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Raspberry Pi & XBox ChatPad

2012-12-19 14:50 By Jason Birch

Connecting a Microsoft XBox ChatPad to a Raspberry Pi is easy, the only components required are two 1K resistors. With the Freeware driver, the ChatPad can be used in Linux.

The video here demonstrates the project which this article describes how to build.

The article breaks the project down into several stages:

  • Hardware
  • Freeware Driver
  • Project Costing
  • Revision 2012-12-24 Keypad Mode Indicators Added


The requirement for the hardware is to connect the XBox ChatPad directly to the Raspberry Pi GPIO, inserting only two resistors in the TX and RX lines as a precaution. This involves the following connections:

GPIO Pin Allocation
Raspberry Pi XBox
3V3 3V3
TX (GPIO 14) RX (via 1K)
RX (GPIO 15) TX (via 1K)

Circuit for GPIO pins to ChatPad

The hardware couldn't be simpler. The power for the ChatPad comes directly from the Raspberry Pi GPIO, the power consumption is very low.

The communication between the two is a standard RS232 (UART) at 19200 baud.

The Raspberry Pi uses an internal clock to generate the baud rate, it is possible to change this clock speed in the /boot/config.txt file. For this reason, it is essential that this setting remains at it's default for communication to be possible.

Either omit the core_freq=250 or ensue it is set to 250 in the /boot/config.txt file.

There is a 1K resistor on each data line to restrict the current flowing from the GPIO pins, in case either pin has been configured to an alternate operation.

The board is cut to fit around the tall components on the Raspberry Pi board, to keep the profile of the overall case as low as possible.

The headers are just the right height to mount the board on the Raspberry Pi.

The circuit is very simple, just four wires coming from the ChatPad and soldered to the strip board. Two wires then go directly to the 3V3 power supply on the GPIO header. The other two wires go to the GPIO header via two 1K resistors.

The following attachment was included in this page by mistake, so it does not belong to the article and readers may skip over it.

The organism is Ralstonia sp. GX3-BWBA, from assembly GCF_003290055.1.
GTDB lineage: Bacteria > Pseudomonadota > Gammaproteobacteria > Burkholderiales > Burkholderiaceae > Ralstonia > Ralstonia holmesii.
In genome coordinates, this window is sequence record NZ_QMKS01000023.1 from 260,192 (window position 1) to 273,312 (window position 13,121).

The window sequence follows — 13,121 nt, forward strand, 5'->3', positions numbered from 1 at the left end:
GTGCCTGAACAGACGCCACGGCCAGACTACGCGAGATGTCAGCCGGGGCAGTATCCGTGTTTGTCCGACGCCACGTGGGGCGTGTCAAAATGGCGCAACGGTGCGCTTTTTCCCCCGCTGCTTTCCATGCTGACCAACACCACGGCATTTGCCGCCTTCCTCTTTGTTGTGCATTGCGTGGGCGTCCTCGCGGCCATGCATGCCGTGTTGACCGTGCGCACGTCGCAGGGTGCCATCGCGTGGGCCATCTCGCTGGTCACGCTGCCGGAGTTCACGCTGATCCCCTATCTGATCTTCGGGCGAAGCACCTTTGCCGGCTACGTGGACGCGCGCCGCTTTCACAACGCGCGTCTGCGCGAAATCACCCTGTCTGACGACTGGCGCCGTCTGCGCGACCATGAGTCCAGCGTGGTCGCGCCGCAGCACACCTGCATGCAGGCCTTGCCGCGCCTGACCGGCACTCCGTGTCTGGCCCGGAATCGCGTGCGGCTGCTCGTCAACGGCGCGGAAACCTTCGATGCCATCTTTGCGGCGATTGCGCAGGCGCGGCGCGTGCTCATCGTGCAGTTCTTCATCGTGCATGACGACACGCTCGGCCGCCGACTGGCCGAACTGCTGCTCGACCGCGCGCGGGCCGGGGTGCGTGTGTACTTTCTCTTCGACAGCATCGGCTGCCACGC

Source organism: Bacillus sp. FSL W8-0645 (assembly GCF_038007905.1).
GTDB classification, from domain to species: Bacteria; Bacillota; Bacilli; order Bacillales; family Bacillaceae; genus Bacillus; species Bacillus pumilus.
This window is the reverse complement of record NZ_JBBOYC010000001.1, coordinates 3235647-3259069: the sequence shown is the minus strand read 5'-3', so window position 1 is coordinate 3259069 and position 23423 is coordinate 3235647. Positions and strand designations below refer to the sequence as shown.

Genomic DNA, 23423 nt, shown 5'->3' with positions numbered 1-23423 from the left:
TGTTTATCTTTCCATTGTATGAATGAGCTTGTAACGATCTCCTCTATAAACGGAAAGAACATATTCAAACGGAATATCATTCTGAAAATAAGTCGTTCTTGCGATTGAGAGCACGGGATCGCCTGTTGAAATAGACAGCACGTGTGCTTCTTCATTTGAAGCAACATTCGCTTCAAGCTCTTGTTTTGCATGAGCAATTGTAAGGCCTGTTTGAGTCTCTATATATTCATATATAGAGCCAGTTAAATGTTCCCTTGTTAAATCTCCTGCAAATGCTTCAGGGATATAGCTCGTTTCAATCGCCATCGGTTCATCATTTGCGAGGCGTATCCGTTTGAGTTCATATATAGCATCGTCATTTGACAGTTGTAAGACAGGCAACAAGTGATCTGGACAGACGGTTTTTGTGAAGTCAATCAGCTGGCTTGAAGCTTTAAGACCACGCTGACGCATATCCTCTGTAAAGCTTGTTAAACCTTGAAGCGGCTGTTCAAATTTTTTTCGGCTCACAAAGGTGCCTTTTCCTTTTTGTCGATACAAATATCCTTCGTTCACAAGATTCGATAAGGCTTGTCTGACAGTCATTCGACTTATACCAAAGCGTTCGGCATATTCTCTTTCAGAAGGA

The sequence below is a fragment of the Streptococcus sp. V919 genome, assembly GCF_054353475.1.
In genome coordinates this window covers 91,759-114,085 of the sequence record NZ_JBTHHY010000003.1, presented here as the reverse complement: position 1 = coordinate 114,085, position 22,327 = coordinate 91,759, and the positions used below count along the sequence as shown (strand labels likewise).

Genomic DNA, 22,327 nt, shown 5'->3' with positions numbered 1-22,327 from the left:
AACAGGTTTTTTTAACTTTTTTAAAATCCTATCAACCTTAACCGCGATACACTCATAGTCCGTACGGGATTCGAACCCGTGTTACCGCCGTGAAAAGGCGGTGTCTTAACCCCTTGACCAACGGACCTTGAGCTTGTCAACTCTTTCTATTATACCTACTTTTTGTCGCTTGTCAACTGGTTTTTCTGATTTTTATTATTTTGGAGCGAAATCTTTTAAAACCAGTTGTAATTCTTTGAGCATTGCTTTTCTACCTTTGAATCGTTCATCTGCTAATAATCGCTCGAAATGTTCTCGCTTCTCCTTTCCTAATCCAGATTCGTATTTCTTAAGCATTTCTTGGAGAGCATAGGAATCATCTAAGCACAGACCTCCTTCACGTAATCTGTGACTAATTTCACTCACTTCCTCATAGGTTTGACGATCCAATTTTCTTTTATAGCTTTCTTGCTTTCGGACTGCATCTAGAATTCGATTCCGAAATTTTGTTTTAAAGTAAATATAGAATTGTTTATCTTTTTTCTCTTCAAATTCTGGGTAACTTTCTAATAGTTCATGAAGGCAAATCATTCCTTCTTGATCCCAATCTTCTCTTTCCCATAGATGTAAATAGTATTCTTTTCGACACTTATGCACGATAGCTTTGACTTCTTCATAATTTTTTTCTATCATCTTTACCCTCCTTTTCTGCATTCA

The strip board mounts directory on the header pins which hold the board in place. The direction I have located the ChatPad means the composite video port is at the top. So a PAL LCD display and audio amp can be mounted on top of the composite and audio sockets.
The boards communicate with each via UART (RS232) devices, which communicate at 19200 baud, 1 stop bit, 1 start bit, 8 bit data, no parity, no handshake.

The ChatPad needs to be initialized before it will start sending key press data, send [ 0x87, 0x02, 0x8C, 0x1F, 0xCC ] to initialize. Then it needs to be kept awake every second, or it will stop sending key press information, send [ 0x87, 0x02, 0x8C, 0x1B, 0xD0 ] to keep awake. When it does send the key press information, it always sends duplicate data. I am guessing this is because there is no handshaking, in case some data is lost.
The ChatPad pin out is shown here. Always double check the power pins and polarity and always beep through each pin to the ChatPad PCB. With various versions and manufactures of the device, the pin-out on the PCB may change over time.

I found the copy of the Broadcom Data-sheet I had has many typos. One of the main ones is to set the Mini UART into 8 bit mode, set bit 0 of the register, I found bit 0 and bit 1 needed to be set.

The Raspberry Pi is mounted in the lower part of the case using the mounting holes on the Rev 2 Raspberry Pi.

With the ChatPad in place the console is a very compact device with lots of potential for future projects.

Freeware Driver & Configuring the Driver
I have updated my Raspberry Pi Remote Keypad Driver to support the XBox ChatPad.

The driver can be downloaded and full details for configuration, can be found in this article:

Raspberry Pi GPIO Keypad Driver

Project Cost
Item Reference Qty Each Cost
1K Resistor Carbon film 1/4W 5% BitsBox 2 £0.04 £0.08
Kynar Wire - 5m length BitsBox 1 £1.55 £1.55
Single Row Sockets 0.1" pitch (14-way) BitsBox 2 £0.40 £0.80
Stripboard 127 x 95mm 50 holes x 36 holes BitsBox 1 £1.59 £1.59
Pozi Pan Head Machine Screws M2.5 10mm BitsBox 2 £0.03 £0.06
Nuts M2.5 BitsBox 2 £0.02 £0.04
Washers M3 BitsBox 4 £0.025 £0.10
BitsBox Shipping BitsBox 1 £1.75 £1.75
Playing Card Case eBay 1 £0.99 £0.99
XBox ChatPad eBay 1 £11.48 £11.48
SUB TOTAL £18.44
Raspberry Pi Farnell (element 14) 1 £33.16 £33.16
TOTAL £51.60

UPDATE 2012-12-24
Keypad Driver V1.02 is now more stable and support for keypad mode indicators has been added.

An entry in the configuration file MODE_INDICATOR_GPIO_PINS lists the GPIO pins which are used to indicate the currently locked key mode for the keypad. Replace entries with -1 to free up the GPIO pin for other uses.

Key mode indicators are allocated to GPIO pins 22, 23, 24 and 25 by default. An LED can be added to the GPIO pin via a 470R resistor to visibly show when the Shift, Circle, Square or MSN mode is locked.

The LED anode is then held high so that the GPIO pin sinks current.
Additional Cost
Item Reference Qty Each Cost
470R Resistor Carbon film 1/4W 5% BitsBox 4 £0.04 £0.16
3mm Red LED BitsBox 1 £0.09 £0.09
3mm Yellow LED BitsBox 1 £0.10 £0.10
3mm Green LED BitsBox 1 £0.10 £0.10
3mm Amber LED BitsBox 1 £0.10 £0.10
TOTAL £0.55